New study finds cancer patients in rural areas at ‘clear survival disadvantage’
People living in rural areas are less likely to survive cancer than those who live in cities, according to a new global review.
Researchers examined 39 studies and found 30 of them reported a “clear survival disadvantage” for rural people compared to those living in urban areas.
The study found those living in the countryside were 5% less likely to survive cancer than their metropolitan counterparts.
The University of Aberdeen research suggests a number of reasons for the discrepancy, such as transport infrastructure and distance from health facilities.
With most services in developed countries centralised in urban areas, it can be more time-consuming and expensive for rural people to travel for treatment, which may act as a deterrent and lead to people being less likely to seek initial treatment or more likely to miss appointments.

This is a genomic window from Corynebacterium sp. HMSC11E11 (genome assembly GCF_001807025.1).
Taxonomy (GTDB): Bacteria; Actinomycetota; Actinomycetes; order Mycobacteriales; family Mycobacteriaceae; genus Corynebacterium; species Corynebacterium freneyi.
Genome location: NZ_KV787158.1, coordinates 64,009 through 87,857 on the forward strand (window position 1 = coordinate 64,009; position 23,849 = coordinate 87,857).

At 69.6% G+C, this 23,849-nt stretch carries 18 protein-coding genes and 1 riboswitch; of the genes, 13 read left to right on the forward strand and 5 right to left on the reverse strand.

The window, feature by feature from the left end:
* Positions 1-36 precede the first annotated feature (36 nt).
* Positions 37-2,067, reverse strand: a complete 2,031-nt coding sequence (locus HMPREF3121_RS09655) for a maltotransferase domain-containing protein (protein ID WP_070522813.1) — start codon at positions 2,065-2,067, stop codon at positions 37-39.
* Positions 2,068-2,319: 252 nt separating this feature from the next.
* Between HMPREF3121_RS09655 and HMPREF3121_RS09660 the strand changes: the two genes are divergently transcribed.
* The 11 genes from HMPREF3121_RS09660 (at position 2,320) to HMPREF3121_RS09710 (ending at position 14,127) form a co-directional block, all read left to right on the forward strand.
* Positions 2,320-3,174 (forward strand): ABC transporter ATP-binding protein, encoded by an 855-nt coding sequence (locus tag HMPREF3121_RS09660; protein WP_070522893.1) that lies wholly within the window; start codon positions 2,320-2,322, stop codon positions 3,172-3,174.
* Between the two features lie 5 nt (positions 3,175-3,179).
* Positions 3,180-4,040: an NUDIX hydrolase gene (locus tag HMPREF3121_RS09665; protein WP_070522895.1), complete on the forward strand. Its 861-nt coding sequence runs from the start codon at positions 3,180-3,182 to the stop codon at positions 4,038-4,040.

Researchers said rural patients may delay seeking help until their symptoms seem more serious than those living in cities, due to the nature of their work or family commitments.
Lead investigator Professor Peter Murchie, a GP and primary care cancer expert from the University of Aberdeen, said: “A previous study showed the inequality faced by rural cancer dwellers in north-east Scotland and we wanted to see if this was replicated in other parts of the world.
“We found that it is indeed the case and we think the statistic, that if you have cancer and live rurally anywhere in the world you are 5% less likely to survive it, is quite stark.
“The task now is to analyse why this is the case and what can be done to close this inequality gap.
“In this paper we have considered some of the potential reasons but these must really be analysed in closer detail.
“The advancement of digital communications is producing new solutions but with more research it should be possible to identify other factors that contribute to this divide.”
The university said it is the first systematic review to ever look at this information on a global scale.
A previous study by the Aberdeen team found people in the north-east of Scotland who live more than an hour away from a cancer treatment centre are more likely to die within the first year after their diagnosis than those who live closer.
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